But the administration's decision to wait until January to propose a budget fix probably rules out the possibility that any changes in income tax law could be used to help fill the current budget gap. That's because income tax changes typically take effect at the start of the next tax year, unless the 2017 Legislature wants to take the unusual step of raising income taxes retroactively back to Jan. 1.
"Oh, you can," said Sen. Tom Holland, D-Baldwin City, who is currently the ranking Democrat on the Senate tax committee. "But once you start going down that route, there will be a backlash because we’re blindsiding people."
"I don’t know why the governor isn’t calling a special legislative session now," Holland said. "If we’re going to make income tax changes, let's do it now so it takes effect Jan. 1, 2017."
The administration, however, has firmly ruled out that possibility, and Holland said he's not aware of any effort to petition the governor and force him to call a special session. That means the $350 million hole will have to be plugged, either with spending cuts or revenue increases, in the final six months of the fiscal year instead of spreading it out over eight months.
Efforts to contact Republican leaders in the Legislature on Friday, Veterans Day, were not successful. But Sen. Laura Kelly of Topeka, the ranking Democrat on the Senate budget committee, spoke Thursday and offered a grim picture of what may lie ahead, including the possibility of large-scale layoffs of state employees and further cuts to higher education funding.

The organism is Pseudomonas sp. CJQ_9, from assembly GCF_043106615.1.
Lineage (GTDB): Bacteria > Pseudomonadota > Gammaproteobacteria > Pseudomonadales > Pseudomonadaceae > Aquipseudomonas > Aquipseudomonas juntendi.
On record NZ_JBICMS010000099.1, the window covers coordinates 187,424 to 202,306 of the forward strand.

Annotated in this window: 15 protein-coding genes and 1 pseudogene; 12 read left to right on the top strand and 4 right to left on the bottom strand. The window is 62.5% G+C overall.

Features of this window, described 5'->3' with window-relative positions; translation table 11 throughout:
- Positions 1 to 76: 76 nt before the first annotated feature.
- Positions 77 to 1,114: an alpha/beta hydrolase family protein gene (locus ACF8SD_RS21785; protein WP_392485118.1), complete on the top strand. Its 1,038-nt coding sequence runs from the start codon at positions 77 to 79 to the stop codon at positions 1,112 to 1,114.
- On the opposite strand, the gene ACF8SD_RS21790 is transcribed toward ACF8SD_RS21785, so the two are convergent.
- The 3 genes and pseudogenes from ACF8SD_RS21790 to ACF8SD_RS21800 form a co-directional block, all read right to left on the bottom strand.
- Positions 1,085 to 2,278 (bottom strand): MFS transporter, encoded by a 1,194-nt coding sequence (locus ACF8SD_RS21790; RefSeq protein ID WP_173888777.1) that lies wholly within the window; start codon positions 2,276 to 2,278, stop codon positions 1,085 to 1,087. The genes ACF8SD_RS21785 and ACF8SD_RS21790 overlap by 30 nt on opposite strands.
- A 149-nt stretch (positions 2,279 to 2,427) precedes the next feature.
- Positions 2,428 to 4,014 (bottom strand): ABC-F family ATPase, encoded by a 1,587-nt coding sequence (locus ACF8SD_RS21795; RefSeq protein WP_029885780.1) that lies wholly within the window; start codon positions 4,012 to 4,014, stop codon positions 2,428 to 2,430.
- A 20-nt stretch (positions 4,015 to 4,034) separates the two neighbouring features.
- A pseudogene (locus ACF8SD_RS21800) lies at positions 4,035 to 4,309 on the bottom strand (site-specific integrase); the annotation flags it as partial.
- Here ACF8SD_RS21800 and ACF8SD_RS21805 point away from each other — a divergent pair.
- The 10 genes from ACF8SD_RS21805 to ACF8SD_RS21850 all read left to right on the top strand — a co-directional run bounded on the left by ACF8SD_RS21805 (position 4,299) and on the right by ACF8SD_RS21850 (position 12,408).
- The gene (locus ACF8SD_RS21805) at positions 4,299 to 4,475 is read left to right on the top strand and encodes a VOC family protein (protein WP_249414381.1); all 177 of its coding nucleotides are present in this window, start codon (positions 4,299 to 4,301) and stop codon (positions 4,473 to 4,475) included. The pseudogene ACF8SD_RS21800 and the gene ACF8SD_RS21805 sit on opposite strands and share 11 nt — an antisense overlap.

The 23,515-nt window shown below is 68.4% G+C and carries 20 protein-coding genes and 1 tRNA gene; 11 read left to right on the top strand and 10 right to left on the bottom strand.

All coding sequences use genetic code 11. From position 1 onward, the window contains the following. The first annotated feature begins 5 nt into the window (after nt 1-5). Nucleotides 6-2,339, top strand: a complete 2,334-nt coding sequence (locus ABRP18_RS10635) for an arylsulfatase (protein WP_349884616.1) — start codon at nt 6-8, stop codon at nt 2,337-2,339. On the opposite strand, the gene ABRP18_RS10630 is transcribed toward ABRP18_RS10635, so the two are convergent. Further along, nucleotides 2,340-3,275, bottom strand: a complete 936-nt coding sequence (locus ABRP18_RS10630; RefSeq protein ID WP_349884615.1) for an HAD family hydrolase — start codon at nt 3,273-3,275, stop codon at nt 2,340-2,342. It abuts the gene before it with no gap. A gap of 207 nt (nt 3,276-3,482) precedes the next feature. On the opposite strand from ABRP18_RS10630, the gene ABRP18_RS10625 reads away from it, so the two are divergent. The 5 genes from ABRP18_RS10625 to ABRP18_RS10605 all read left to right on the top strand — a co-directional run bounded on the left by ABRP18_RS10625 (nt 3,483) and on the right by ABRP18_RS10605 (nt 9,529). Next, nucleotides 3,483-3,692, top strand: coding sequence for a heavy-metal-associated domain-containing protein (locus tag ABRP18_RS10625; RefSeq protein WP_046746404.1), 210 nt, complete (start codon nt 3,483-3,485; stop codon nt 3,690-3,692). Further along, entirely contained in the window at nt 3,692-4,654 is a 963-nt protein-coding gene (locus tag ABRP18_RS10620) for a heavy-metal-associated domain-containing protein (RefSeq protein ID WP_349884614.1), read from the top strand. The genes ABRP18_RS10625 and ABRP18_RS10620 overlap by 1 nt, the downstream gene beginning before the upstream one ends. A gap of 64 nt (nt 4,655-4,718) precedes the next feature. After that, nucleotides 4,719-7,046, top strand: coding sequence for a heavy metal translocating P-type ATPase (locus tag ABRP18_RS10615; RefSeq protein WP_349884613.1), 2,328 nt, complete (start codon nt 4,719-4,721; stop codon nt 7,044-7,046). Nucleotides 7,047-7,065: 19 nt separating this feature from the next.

But she also mentioned some of the options lawmakers may consider in the upcoming session, such as:
• Sales tax exemptions: Kansas does not impose sales tax on a vast array of different types of purchases. The largest of those is professional services - everything from haircuts and housecleaning to legal, architectural and accounting services, and even chimney sweeping.
Some sales tax exemptions are required by federal law. Others, such as purchases made by other governmental entities like cities, counties and school districts, are intended to avoid what many would see as double taxation.
But a large number of others are simply a matter of policy choice. In addition to exempting personal and professional services, the state also exempts sales of aircraft, farm machinery and equipment, and sales made by religious, charitable and nonprofit organizations.
A Legislative Post Audit study in 2010 found that those policy-choice exemptions were costing the state around $835 million a year.
"It's huge," Holland said. "But I just don’t see us going down that road. You have all these professional business services, especially in Johnson County, that would just have a conniption."
Among other things, he said, repealing those exemptions would likely intensify the economic "border war" with Missouri by encouraging many firms to move out of Johnson County, across the state line.
The last time lawmakers reopened the issue of sales tax exemptions was after the 2015 legislative session when a special interim committee was appointed to study the issue again. That committee ended up making no recommendation, other than to have the standing tax committees continue evaluating the policies.
• Motor fuel taxes: All states, along with the federal government, charge a tax on motor fuels. It's generally considered a kind of user fee because revenue from those taxes go to pay for the roads, bridges and other infrastructure that those vehicles drive on, and in Kansas, it's one of the major sources of funding for the state's ongoing highway program, T-Works. But that program is also funded with a portion of the state's general sales tax.